Rising costs of care and failing economy drive more Americans into medical debt
Washington Post, January 13, 2009
A deepening recession that is demolishing jobs and family finances has led more Americans to struggle to pay their medical bills. For years the booming economy camouflaged the burden of medical debt. Patients borrowed against their homes or used credit cards, including some specially designed to pay medical or dental bills. But falling house prices and tightening credit have eliminated those options for many. As a result, the problem of medical debt is climbing the income scale, affecting not just the poor or the uninsured.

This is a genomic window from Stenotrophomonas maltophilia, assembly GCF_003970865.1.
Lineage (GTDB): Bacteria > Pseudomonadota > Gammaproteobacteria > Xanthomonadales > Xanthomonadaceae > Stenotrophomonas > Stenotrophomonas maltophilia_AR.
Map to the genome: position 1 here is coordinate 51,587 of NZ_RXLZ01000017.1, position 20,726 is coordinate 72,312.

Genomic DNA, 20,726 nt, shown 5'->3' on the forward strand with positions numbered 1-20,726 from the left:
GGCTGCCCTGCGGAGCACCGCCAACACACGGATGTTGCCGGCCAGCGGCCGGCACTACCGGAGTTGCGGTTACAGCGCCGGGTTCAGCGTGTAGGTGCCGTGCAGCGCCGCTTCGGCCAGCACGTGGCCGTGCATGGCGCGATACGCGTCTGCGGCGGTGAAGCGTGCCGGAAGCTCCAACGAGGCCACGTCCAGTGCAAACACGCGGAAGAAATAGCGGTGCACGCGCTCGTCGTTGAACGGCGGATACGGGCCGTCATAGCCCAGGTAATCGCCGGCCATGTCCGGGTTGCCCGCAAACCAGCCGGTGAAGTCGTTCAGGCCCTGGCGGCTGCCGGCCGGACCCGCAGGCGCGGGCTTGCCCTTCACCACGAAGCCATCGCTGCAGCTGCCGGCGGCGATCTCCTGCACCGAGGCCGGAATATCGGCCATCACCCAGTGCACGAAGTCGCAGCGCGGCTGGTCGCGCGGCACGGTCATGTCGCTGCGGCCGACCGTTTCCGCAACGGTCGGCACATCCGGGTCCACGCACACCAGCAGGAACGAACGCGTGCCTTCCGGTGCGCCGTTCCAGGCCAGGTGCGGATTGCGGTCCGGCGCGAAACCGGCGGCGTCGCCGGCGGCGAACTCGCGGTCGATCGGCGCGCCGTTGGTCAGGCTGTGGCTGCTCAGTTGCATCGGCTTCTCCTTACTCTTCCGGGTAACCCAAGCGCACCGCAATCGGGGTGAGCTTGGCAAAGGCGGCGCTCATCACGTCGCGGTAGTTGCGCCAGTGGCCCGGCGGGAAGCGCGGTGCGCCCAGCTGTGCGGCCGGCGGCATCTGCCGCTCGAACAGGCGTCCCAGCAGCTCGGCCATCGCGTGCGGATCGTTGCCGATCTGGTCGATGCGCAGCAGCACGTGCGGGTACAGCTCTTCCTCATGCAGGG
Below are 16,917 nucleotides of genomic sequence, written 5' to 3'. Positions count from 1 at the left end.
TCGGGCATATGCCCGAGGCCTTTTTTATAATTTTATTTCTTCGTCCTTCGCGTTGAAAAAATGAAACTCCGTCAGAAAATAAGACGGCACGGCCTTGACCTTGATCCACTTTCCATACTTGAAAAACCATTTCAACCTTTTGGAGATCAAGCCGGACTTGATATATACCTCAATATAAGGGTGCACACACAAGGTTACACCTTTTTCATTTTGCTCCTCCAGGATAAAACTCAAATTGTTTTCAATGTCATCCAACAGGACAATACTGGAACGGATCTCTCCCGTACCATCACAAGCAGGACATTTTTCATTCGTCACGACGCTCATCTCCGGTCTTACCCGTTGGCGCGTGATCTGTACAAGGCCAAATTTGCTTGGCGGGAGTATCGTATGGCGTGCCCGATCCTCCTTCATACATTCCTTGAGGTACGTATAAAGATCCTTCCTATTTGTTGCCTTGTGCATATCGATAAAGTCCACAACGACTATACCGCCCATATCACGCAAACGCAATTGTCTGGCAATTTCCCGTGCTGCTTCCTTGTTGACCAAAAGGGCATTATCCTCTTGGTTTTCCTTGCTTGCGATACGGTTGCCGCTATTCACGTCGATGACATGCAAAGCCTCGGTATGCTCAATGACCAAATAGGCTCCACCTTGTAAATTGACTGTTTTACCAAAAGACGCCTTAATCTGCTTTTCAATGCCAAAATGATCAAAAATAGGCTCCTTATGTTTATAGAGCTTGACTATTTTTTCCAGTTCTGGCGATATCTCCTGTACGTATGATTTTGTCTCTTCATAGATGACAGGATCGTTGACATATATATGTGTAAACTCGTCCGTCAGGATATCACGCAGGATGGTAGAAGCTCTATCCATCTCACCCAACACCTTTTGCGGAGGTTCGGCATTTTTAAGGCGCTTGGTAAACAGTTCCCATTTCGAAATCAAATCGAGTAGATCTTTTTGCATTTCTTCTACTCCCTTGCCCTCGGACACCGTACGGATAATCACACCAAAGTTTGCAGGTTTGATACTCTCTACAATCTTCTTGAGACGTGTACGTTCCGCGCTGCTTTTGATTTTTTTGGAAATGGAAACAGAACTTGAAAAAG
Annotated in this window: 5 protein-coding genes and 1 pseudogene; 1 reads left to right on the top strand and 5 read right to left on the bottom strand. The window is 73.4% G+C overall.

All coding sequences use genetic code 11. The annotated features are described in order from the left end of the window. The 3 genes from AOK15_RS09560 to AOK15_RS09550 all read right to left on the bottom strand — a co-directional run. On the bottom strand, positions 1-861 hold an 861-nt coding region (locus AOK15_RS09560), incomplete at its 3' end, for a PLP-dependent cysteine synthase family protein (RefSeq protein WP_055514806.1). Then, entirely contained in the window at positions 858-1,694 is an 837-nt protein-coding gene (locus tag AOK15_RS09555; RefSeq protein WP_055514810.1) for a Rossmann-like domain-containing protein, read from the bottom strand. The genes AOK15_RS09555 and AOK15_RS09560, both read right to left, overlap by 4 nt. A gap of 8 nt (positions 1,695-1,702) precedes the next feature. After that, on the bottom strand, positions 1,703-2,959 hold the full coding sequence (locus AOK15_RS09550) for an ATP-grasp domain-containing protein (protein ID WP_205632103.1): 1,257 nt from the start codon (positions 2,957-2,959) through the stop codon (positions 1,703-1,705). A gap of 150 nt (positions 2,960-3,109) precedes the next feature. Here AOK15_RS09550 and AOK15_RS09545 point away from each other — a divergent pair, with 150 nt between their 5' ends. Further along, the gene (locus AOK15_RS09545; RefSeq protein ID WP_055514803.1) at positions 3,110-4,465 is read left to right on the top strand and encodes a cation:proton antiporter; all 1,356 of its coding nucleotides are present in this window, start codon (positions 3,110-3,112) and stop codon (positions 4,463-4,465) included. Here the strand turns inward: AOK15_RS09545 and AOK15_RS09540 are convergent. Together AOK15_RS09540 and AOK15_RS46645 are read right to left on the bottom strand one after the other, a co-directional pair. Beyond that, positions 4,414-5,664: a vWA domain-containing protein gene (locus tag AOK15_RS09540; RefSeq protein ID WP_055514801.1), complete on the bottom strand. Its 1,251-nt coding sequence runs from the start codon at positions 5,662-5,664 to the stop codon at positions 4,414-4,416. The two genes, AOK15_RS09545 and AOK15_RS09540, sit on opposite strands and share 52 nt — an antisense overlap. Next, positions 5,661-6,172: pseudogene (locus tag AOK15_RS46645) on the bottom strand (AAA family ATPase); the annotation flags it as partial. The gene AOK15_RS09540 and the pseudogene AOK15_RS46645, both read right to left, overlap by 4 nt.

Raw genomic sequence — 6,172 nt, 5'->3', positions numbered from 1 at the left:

- Will More Pioneer ACOs Defect?
- Charity HealthCare Conundrum Brewing Among Providers
- MU Final Rule Disappoints Some CIOs
- Interventional Radiology No Longer a Sub-Specialty
- Evidence-Based Practice and Nursing Research: Avoiding Confusion
- NFP Hospitals' Revenue Growth at 'All-Time Low'
- CNO Leads $1M Charge for New Scrubs, Uniforms
- mHealth Tackles Readmissions
- Acute Kidney Injury Gets New Focus
- Transforming Cancer Care